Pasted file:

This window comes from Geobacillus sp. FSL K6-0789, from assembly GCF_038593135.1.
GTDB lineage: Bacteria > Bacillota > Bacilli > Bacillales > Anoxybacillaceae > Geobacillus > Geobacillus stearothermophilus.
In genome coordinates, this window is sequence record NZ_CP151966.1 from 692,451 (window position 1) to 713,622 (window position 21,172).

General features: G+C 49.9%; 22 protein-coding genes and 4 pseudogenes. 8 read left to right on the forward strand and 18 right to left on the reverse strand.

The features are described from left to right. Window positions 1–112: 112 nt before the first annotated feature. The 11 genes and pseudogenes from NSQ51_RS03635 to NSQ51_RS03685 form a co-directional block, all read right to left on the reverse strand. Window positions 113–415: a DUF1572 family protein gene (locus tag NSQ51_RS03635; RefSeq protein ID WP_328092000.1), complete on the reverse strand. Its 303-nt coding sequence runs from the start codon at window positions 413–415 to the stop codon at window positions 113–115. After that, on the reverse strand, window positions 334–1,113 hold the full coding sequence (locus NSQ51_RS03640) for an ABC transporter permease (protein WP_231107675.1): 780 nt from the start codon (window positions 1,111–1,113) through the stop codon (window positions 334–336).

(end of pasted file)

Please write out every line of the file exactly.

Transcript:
This window comes from Geobacillus sp. FSL K6-0789, from assembly GCF_038593135.1.
GTDB lineage: Bacteria > Bacillota > Bacilli > Bacillales > Anoxybacillaceae > Geobacillus > Geobacillus stearothermophilus.
In genome coordinates, this window is sequence record NZ_CP151966.1 from 692,451 (window position 1) to 713,622 (window position 21,172).

General features: G+C 49.9%; 22 protein-coding genes and 4 pseudogenes. 8 read left to right on the forward strand and 18 right to left on the reverse strand.

The features are described from left to right. Window positions 1–112: 112 nt before the first annotated feature. The 11 genes and pseudogenes from NSQ51_RS03635 to NSQ51_RS03685 form a co-directional block, all read right to left on the reverse strand. Window positions 113–415: a DUF1572 family protein gene (locus tag NSQ51_RS03635; RefSeq protein ID WP_328092000.1), complete on the reverse strand. Its 303-nt coding sequence runs from the start codon at window positions 413–415 to the stop codon at window positions 113–115. After that, on the reverse strand, window positions 334–1,113 hold the full coding sequence (locus NSQ51_RS03640) for an ABC transporter permease (protein WP_231107675.1): 780 nt from the start codon (window positions 1,111–1,113) through the stop codon (window positions 334–336).